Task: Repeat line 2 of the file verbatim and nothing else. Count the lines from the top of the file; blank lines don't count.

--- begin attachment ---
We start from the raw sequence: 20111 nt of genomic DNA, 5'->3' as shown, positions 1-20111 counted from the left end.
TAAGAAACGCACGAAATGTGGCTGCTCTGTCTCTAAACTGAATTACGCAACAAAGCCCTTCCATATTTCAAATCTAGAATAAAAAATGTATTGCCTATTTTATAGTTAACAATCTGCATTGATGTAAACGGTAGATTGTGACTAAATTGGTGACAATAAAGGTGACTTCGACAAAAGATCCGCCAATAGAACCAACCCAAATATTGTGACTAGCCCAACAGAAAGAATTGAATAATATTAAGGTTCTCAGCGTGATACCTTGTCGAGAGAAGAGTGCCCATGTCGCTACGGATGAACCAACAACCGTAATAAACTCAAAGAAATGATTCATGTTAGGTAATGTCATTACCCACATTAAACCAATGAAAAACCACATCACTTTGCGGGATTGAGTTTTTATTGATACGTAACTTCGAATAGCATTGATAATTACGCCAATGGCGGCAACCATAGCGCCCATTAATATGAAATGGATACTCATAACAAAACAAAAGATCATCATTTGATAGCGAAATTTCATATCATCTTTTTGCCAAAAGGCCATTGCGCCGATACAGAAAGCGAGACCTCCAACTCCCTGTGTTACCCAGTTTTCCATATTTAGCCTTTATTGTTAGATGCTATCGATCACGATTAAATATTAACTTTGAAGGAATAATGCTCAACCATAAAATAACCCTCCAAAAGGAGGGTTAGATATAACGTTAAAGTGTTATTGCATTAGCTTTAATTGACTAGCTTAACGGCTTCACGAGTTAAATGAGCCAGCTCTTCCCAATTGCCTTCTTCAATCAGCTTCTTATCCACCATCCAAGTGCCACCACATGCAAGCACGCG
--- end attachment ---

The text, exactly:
TAAGAAACGCACGAAATGTGGCTGCTCTGTCTCTAAACTGAATTACGCAACAAAGCCCTTCCATATTTCAAATCTAGAATAAAAAATGTATTGCCTATTTTATAGTTAACAATCTGCATTGATGTAAACGGTAGATTGTGACTAAATTGGTGACAATAAAGGTGACTTCGACAAAAGATCCGCCAATAGAACCAACCCAAATATTGTGACTAGCCCAACAGAAAGAATTGAATAATATTAAGGTTCTCAGCGTGATACCTTGTCGAGAGAAGAGTGCCCATGTCGCTACGGATGAACCAACAACCGTAATAAACTCAAAGAAATGATTCATGTTAGGTAATGTCATTACCCACATTAAACCAATGAAAAACCACATCACTTTGCGGGATTGAGTTTTTATTGATACGTAACTTCGAATAGCATTGATAATTACGCCAATGGCGGCAACCATAGCGCCCATTAATATGAAATGGATACTCATAACAAAACAAAAGATCATCATTTGATAGCGAAATTTCATATCATCTTTTTGCCAAAAGGCCATTGCGCCGATACAGAAAGCGAGACCTCCAACTCCCTGTGTTACCCAGTTTTCCATATTTAGCCTTTATTGTTAGATGCTATCGATCACGATTAAATATTAACTTTGAAGGAATAATGCTCAACCATAAAATAACCCTCCAAAAGGAGGGTTAGATATAACGTTAAAGTGTTATTGCATTAGCTTTAATTGACTAGCTTAACGGCTTCACGAGTTAAATGAGCCAGCTCTTCCCAATTGCCTTCTTCAATCAGCTTCTTATCCACCATCCAAGTGCCACCACATGCAAGCACGCG